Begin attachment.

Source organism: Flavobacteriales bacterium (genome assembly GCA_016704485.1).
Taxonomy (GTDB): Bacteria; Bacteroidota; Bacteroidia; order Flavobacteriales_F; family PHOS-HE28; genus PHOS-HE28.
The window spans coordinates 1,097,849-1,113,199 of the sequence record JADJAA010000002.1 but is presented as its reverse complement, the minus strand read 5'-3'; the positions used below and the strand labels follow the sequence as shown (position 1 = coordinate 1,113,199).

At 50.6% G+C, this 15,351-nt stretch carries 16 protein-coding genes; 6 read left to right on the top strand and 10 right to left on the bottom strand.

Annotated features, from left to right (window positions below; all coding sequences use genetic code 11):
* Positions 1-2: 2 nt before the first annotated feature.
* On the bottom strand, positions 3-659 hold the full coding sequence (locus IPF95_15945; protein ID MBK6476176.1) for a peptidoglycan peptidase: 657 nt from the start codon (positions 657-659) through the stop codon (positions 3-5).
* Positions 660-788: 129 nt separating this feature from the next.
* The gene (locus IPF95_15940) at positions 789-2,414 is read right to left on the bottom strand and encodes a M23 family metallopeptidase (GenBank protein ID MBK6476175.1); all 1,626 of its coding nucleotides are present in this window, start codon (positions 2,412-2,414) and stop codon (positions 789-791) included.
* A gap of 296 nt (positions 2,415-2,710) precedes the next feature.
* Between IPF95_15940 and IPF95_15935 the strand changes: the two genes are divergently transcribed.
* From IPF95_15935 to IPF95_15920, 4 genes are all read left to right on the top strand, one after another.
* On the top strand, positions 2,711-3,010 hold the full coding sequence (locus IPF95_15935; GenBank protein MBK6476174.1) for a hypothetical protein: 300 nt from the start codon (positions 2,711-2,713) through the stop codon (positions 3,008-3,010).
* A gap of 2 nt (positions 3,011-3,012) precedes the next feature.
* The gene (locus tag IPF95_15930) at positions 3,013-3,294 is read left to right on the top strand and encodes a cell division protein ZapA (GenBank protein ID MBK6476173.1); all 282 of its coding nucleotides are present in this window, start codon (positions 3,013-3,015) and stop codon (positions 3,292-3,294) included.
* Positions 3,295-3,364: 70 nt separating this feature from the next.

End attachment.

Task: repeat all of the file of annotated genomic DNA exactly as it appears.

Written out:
Source organism: Flavobacteriales bacterium (genome assembly GCA_016704485.1).
Taxonomy (GTDB): Bacteria; Bacteroidota; Bacteroidia; order Flavobacteriales_F; family PHOS-HE28; genus PHOS-HE28.
The window spans coordinates 1,097,849-1,113,199 of the sequence record JADJAA010000002.1 but is presented as its reverse complement, the minus strand read 5'-3'; the positions used below and the strand labels follow the sequence as shown (position 1 = coordinate 1,113,199).

At 50.6% G+C, this 15,351-nt stretch carries 16 protein-coding genes; 6 read left to right on the top strand and 10 right to left on the bottom strand.

Annotated features, from left to right (window positions below; all coding sequences use genetic code 11):
* Positions 1-2: 2 nt before the first annotated feature.
* On the bottom strand, positions 3-659 hold the full coding sequence (locus IPF95_15945; protein ID MBK6476176.1) for a peptidoglycan peptidase: 657 nt from the start codon (positions 657-659) through the stop codon (positions 3-5).
* Positions 660-788: 129 nt separating this feature from the next.
* The gene (locus IPF95_15940) at positions 789-2,414 is read right to left on the bottom strand and encodes a M23 family metallopeptidase (GenBank protein ID MBK6476175.1); all 1,626 of its coding nucleotides are present in this window, start codon (positions 2,412-2,414) and stop codon (positions 789-791) included.
* A gap of 296 nt (positions 2,415-2,710) precedes the next feature.
* Between IPF95_15940 and IPF95_15935 the strand changes: the two genes are divergently transcribed.
* From IPF95_15935 to IPF95_15920, 4 genes are all read left to right on the top strand, one after another.
* On the top strand, positions 2,711-3,010 hold the full coding sequence (locus IPF95_15935; GenBank protein MBK6476174.1) for a hypothetical protein: 300 nt from the start codon (positions 2,711-2,713) through the stop codon (positions 3,008-3,010).
* A gap of 2 nt (positions 3,011-3,012) precedes the next feature.
* The gene (locus tag IPF95_15930) at positions 3,013-3,294 is read left to right on the top strand and encodes a cell division protein ZapA (GenBank protein ID MBK6476173.1); all 282 of its coding nucleotides are present in this window, start codon (positions 3,013-3,015) and stop codon (positions 3,292-3,294) included.
* Positions 3,295-3,364: 70 nt separating this feature from the next.